Grandparent or Other Custodial Caretakers of Children Moving Out of State

That is a long title, but this is important news to grandparents, relatives or others who have custody of someone else’s minor children or are considering accepting custody. The new Family Court Rules of Procedure and Practice 7(2) requires a “parent” moving out of state or more than 100 miles away from the other parent to give sixty days notice. If there is no agreement on the move, then a motion has to be filed asking for it to be allowed and if there is agreement, then an agreed order is to be entered.

Even though the Rule says “parent” it would most likely be applied to anyone in a custodial role. And, the rule does not make a difference as to whether that custodian has joint or sole custody. So, it would be wise to give a written notice to the other parent or parents of the planned move and then, if no agreement is reached, file a motion to get the court to approve the move and set new timeshare guidelines. If that custodian has sole custody and a compelling reason to move out of state, then I believe most family court judges would tend to allow the move. I believe the chances of such a move being approved decrease if there is joint custody or if the move is for a convenience type reason. However, each judge has their own tendencies and each case will be determined on multiple factors.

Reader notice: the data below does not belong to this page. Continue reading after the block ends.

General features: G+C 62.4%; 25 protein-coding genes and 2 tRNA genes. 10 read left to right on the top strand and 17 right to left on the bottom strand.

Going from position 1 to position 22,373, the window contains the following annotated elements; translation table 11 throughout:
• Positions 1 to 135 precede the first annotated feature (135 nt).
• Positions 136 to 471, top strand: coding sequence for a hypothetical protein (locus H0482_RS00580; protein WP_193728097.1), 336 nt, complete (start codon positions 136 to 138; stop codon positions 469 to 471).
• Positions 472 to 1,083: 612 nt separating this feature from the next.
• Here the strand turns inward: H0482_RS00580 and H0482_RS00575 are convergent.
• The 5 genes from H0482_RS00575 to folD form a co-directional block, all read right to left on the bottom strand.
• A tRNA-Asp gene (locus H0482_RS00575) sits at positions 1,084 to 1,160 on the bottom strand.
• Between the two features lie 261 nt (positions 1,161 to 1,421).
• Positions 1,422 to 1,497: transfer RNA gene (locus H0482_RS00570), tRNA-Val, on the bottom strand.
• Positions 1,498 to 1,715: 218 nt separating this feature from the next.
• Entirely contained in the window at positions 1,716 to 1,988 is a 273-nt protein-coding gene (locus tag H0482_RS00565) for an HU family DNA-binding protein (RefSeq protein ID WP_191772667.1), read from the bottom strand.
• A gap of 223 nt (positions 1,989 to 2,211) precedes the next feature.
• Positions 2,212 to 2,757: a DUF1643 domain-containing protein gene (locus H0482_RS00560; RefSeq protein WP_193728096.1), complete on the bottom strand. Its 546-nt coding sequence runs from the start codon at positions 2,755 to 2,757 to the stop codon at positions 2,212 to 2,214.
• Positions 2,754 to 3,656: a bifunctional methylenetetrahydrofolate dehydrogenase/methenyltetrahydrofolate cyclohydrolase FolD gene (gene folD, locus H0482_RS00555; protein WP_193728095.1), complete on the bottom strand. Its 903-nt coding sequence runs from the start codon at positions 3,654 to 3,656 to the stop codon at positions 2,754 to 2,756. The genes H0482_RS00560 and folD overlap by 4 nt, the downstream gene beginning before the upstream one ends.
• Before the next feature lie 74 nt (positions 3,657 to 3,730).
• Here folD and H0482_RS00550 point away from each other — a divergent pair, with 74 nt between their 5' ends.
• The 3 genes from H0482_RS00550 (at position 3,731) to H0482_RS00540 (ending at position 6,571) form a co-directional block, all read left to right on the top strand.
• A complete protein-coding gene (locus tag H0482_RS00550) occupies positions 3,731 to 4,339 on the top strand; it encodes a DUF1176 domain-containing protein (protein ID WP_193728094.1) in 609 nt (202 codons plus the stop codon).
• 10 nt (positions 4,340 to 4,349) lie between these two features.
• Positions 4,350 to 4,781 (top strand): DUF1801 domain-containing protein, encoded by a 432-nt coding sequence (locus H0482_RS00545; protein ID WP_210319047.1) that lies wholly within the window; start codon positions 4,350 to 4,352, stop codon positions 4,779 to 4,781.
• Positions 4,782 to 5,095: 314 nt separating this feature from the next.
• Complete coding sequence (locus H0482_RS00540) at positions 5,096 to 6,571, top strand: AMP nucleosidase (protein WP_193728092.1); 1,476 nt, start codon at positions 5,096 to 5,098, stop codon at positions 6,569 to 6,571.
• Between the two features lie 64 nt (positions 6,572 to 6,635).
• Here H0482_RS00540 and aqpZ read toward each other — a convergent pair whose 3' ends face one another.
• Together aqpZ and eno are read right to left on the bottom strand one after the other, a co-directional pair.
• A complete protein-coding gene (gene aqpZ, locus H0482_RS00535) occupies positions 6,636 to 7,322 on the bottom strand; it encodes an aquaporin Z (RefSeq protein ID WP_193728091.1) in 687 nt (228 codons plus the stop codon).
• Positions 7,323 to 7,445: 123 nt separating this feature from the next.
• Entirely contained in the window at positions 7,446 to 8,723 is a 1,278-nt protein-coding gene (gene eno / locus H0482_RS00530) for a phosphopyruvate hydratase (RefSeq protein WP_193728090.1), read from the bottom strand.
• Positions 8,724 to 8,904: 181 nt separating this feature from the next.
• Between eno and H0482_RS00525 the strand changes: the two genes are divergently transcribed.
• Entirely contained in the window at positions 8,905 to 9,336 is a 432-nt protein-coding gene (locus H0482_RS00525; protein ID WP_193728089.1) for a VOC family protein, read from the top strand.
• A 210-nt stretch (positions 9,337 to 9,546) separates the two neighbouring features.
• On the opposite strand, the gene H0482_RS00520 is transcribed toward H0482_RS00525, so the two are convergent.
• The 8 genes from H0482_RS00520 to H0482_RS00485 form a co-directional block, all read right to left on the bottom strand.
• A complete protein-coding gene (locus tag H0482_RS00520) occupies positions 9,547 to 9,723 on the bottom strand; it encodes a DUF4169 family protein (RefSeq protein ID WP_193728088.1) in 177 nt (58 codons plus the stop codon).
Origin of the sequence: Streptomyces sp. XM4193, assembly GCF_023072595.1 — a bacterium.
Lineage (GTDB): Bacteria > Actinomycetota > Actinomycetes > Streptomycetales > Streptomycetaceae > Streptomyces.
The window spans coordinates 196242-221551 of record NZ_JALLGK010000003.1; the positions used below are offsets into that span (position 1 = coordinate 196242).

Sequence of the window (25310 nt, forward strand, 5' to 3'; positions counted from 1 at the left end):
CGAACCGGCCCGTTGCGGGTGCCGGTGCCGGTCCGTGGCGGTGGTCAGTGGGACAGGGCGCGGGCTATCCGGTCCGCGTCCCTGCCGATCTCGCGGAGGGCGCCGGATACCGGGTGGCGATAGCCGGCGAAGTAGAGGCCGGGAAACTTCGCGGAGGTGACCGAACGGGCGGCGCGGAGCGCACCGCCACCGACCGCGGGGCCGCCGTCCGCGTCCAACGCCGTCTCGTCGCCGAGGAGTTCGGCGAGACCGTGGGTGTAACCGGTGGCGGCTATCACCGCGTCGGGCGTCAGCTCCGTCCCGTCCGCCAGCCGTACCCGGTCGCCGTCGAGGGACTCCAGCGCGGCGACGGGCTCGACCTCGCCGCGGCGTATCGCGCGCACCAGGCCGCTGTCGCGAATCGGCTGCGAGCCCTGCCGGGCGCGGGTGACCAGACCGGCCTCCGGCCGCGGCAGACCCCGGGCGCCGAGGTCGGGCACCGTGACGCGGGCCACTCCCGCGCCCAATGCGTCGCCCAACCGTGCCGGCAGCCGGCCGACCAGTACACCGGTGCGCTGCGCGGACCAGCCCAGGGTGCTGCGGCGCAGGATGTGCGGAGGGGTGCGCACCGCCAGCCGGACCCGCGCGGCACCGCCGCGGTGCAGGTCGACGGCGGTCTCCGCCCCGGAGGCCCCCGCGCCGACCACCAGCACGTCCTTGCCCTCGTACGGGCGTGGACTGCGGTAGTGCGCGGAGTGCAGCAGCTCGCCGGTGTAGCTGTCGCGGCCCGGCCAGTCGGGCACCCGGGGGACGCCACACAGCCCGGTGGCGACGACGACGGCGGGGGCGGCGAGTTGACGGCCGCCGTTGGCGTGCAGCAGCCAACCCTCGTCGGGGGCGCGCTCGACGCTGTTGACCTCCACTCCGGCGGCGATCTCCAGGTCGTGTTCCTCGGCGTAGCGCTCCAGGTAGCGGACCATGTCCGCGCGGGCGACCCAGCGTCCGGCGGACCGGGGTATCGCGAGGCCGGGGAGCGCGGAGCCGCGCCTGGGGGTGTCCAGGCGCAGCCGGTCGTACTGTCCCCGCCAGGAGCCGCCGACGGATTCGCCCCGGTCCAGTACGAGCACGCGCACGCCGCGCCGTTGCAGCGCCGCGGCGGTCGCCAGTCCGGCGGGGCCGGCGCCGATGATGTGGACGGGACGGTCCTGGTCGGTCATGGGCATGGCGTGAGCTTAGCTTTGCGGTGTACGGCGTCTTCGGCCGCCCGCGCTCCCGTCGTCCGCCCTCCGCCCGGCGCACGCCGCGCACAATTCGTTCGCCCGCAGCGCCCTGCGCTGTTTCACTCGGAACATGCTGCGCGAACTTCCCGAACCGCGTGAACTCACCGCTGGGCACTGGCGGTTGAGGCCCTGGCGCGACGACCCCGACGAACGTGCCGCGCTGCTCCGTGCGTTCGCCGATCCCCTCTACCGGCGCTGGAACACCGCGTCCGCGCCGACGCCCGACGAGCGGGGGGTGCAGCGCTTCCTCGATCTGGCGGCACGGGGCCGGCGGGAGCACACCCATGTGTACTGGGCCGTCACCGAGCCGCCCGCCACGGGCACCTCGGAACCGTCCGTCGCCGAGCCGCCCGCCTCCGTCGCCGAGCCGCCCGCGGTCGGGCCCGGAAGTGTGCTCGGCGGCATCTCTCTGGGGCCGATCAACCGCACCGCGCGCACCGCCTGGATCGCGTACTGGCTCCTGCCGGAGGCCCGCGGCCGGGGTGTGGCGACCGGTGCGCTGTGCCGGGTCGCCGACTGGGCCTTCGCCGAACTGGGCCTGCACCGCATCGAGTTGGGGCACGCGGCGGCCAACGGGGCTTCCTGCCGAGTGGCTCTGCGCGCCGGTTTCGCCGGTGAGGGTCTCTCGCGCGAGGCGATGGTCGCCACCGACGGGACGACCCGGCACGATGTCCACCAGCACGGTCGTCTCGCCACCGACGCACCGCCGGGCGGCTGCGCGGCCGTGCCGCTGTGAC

What you do not want to do is to make the move and then end up in hot water with a judge for not following the rules.

This entry was posted in Child cusotd, Family Law, Relocation, Time-share and tagged , , , , , , , . Bookmark the permalink.

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